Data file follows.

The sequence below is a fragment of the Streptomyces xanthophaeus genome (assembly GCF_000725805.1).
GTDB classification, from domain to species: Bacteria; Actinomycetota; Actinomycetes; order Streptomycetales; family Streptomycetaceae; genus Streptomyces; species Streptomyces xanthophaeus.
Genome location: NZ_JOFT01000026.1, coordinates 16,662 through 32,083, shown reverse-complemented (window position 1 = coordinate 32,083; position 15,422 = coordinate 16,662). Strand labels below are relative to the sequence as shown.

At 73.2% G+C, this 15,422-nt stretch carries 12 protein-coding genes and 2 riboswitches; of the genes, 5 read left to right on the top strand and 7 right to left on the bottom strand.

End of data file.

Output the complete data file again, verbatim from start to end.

The sequence below is a fragment of the Streptomyces xanthophaeus genome (assembly GCF_000725805.1).
GTDB classification, from domain to species: Bacteria; Actinomycetota; Actinomycetes; order Streptomycetales; family Streptomycetaceae; genus Streptomyces; species Streptomyces xanthophaeus.
Genome location: NZ_JOFT01000026.1, coordinates 16,662 through 32,083, shown reverse-complemented (window position 1 = coordinate 32,083; position 15,422 = coordinate 16,662). Strand labels below are relative to the sequence as shown.

At 73.2% G+C, this 15,422-nt stretch carries 12 protein-coding genes and 2 riboswitches; of the genes, 5 read left to right on the top strand and 7 right to left on the bottom strand.